Test running the new Javelin
Recently while in London, I’ve seen adverts for the new high-speed commuter trains to go from London to Kent, which run along the new Channel Tunnel link. That line runs out of St Pancras, a north London station, across east London and crossing the Thames by a tunnel out past the Dartford river crossing. The only major town it passes through is Ashford. New trains have been delivered, known as the Javelin, which have a top speed of 140mph, and will form a high-speed commuter service for which passengers will have to pay a premium. Some BBC journos have been taking a test run.
Am I the only person to fail to see the point of this service? The whole point of high speed lines is to make longer distances possible to travel more quickly by not stopping at every small town. No part of Kent is more than 80 miles from London (Ashford is much less). No town has a population approaching 100,000. Instead, it consists of a collection of small to medium-size towns dotted over what is actually not a very wide area. Some of the bigger towns are further west, like Maidstone and Tonbridge, and therefore do not get a look-in although it might be possible to improve the service to those places along the old lines.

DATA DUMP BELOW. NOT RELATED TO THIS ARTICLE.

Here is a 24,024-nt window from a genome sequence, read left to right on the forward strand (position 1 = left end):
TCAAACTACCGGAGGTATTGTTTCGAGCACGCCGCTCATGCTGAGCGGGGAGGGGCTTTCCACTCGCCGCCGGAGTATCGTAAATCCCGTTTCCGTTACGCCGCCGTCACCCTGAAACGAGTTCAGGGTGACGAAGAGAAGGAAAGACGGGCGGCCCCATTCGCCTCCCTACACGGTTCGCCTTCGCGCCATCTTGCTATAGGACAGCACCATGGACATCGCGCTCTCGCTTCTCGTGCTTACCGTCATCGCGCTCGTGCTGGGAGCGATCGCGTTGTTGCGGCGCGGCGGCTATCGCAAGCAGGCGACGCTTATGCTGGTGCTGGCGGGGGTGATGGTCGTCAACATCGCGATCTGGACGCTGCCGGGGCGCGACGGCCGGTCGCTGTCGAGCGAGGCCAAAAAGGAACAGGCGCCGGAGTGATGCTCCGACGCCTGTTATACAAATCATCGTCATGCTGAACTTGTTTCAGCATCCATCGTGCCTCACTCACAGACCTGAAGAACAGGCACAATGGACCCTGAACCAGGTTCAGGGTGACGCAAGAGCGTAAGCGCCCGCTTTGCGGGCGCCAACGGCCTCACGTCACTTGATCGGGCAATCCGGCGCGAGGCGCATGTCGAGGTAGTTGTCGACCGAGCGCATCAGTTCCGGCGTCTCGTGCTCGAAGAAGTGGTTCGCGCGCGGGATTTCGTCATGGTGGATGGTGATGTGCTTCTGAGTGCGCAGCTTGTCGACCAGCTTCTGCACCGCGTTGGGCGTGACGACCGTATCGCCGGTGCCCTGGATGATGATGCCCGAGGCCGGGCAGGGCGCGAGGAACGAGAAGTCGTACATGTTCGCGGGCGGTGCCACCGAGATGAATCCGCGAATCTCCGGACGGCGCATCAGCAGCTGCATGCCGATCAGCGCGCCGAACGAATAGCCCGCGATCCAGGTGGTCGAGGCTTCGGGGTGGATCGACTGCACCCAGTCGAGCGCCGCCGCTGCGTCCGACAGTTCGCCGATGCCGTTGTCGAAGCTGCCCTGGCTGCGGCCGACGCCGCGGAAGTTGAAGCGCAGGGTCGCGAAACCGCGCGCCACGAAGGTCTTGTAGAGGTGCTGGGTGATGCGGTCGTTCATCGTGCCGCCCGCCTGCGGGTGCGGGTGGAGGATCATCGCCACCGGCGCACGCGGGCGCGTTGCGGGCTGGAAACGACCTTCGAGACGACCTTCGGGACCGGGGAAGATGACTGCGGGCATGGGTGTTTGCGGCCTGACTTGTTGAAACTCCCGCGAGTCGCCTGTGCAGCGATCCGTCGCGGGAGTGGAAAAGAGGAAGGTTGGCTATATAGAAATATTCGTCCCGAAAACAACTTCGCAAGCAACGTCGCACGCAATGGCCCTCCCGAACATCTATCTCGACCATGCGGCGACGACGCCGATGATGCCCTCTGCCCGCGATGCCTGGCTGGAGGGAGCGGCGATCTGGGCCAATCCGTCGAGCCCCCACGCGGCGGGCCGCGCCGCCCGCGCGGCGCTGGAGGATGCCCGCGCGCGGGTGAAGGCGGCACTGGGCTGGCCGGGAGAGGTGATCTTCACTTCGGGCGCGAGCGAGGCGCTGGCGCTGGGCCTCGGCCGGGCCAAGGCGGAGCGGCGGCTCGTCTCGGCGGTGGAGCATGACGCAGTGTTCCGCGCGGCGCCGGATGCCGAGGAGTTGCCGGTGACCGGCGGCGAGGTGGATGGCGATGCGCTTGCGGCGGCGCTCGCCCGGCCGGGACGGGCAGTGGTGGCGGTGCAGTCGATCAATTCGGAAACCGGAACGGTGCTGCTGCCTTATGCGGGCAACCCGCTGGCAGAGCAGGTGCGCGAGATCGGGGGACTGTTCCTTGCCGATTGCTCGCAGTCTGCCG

The line was built to run trains to Paris and Brussels, both several hundred miles from London, and the Eurostar train has a top speed of 186mph. Running commuter trains with a top speed of 140mph, which will not be travelling even that fast because they will be slowing down to stop at Stratford and Ebbsfleet, will degrade that service somewhat. Clearly, this was intended as a sweetener for commuters in Kent, but Kent has one of the densest rail networks in the whole country already, with trains running to all of the south London terminals (there are six). When Eurostar customers start complaining of delays because of lines being blocked by commuter trains from small towns in Kent, the ‘investment’ in these trains will start to look like more of a waste of money.
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